Cape Town — Farmworkers in the Western Cape are expected to return to work today after government on Wednesday announced that worker groups and labour unions had suspended their strike.
The industrial action has affected the wine industry in De Doorns and 15 other Western Cape towns.
"The successful return of all farmworkers to their places of employment will not only benefit the production of food security in the Western Cape, but also in the entire country," said acting Labour Minister Angie Motshekga at a briefing in Cape Town on Wednesday.
Also present at the briefing were the Ministers of Agriculture, Forestry and Fisheries Tina Joemat- Pettersson and Trade and Industry Rob Davies, who had returned from a foreign trip earlier in the day.
Asked if the agreement would hold, Motshekga said that workers, who were not unionised, had called in trade union federation Cosatu when the strike began to facilitate discussions with government and employers.
"On the basis of a commitment workers gave to Cosatu, the strike has been suspended," affirmed Motshekga.
She lauded Cosatu, its Western Cape secretary-general Tony Ehrenreich, the Western Cape government, Premier Helen Zille and workers' representatives for the role they played in brokering the suspension of industrial action.
Unrest in the farming community in the Western Cape started two weeks ago when workers, who earn R70 per day, went on strike demanding higher wages.
Labour Minister Mildred Oliphant, who is overseas, will publish within a week a notice indicating an intention to call on all interested parties to comment on the possibility of changing the sectoral determination, which kept workers' wages at their present level.
The Employment Condition Commission will also meet next Wednesday to discuss the matter of the sectoral determination before making recommendations to the Minister of Labour.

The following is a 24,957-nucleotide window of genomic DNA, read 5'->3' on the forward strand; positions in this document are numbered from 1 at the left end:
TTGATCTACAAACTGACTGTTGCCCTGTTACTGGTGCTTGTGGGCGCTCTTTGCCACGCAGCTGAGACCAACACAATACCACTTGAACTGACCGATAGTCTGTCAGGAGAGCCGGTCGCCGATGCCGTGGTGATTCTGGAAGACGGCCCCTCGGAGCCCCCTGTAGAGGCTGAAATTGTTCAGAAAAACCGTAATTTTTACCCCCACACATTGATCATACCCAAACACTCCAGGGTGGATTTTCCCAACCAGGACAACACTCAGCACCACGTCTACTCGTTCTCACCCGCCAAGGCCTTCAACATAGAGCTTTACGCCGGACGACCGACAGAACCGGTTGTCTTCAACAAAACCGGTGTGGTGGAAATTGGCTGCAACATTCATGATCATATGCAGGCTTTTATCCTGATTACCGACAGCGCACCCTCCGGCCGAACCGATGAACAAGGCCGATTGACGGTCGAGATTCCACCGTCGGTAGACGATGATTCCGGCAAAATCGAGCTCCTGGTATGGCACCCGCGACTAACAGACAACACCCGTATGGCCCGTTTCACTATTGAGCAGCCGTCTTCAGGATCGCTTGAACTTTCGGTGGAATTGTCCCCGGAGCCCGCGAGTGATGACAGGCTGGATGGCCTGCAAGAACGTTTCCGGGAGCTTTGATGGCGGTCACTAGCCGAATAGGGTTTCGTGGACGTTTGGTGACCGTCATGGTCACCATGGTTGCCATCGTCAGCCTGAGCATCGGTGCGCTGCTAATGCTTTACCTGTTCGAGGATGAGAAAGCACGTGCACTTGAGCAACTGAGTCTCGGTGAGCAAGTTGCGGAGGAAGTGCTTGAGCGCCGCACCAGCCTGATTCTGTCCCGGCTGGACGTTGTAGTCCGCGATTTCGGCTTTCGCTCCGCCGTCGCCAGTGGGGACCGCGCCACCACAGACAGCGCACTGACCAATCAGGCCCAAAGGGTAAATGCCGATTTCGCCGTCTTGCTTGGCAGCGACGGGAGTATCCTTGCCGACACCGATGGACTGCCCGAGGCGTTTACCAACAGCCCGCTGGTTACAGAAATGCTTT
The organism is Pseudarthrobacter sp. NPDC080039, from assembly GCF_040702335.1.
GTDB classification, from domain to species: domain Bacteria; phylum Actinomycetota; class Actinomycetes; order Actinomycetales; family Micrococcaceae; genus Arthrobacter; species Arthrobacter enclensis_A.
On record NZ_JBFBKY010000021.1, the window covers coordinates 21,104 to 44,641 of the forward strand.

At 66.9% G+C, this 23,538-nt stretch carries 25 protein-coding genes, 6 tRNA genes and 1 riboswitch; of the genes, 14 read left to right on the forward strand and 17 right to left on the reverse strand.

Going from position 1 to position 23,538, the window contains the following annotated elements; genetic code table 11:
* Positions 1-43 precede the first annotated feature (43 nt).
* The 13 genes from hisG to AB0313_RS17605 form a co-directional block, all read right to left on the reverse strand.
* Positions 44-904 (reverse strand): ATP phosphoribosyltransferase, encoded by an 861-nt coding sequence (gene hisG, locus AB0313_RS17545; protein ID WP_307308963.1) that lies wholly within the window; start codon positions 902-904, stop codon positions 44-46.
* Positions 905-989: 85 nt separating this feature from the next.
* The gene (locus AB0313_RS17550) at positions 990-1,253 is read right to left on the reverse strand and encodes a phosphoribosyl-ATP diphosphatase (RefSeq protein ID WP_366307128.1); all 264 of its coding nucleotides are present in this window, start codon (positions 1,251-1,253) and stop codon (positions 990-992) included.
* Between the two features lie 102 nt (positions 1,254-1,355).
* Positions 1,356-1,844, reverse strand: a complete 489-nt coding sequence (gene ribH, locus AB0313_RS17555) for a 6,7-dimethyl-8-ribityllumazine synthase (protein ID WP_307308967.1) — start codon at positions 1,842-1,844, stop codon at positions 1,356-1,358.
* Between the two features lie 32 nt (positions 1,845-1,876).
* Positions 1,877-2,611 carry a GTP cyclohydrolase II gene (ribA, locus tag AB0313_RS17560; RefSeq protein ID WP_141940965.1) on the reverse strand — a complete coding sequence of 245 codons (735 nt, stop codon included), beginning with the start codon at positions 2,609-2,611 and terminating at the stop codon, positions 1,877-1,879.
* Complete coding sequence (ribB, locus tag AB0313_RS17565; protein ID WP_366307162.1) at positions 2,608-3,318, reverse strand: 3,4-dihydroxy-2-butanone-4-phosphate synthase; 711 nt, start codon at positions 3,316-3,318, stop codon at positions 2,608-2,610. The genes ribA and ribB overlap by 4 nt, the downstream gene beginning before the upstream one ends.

Government will also meet with its legal team to discuss the implications emanating from the process.
"We will get a report back from the facilitators before the end of the two weeks and a report will be prepared for Cabinet next week," Motshekga said.
During their industrial action, farm workers have clashed with police and also blocked the N1 highway near De Doorns. Shops have also been looted and some vineyards were burned.
Motshekga said in the context of poverty, government understood the frustration and anger people felt. However, government "nevertheless calls on strikers to desist from looting, destroying property and violence following the unfortunate loss of life of a worker in Wolseley earlier today," she said.
She said the triple challenge of inequality, unemployment and poverty would never be addressed unless the lives of farmworkers were changed for the better.
Government also called for an end to violence and appealed to farmworkers to give it a chance to attend to their demands.
Motshekga said government had done everything in its power to bring farmers, their representatives, and farmworkers together for negotiations.
"We remain committed and willing to facilitate further discussions in efforts to create a peaceful environment where common needs can be made."
Davies cautioned the wine industry that wine importers would draw a link between the product they were buying and the manner in which farmers were treating workers.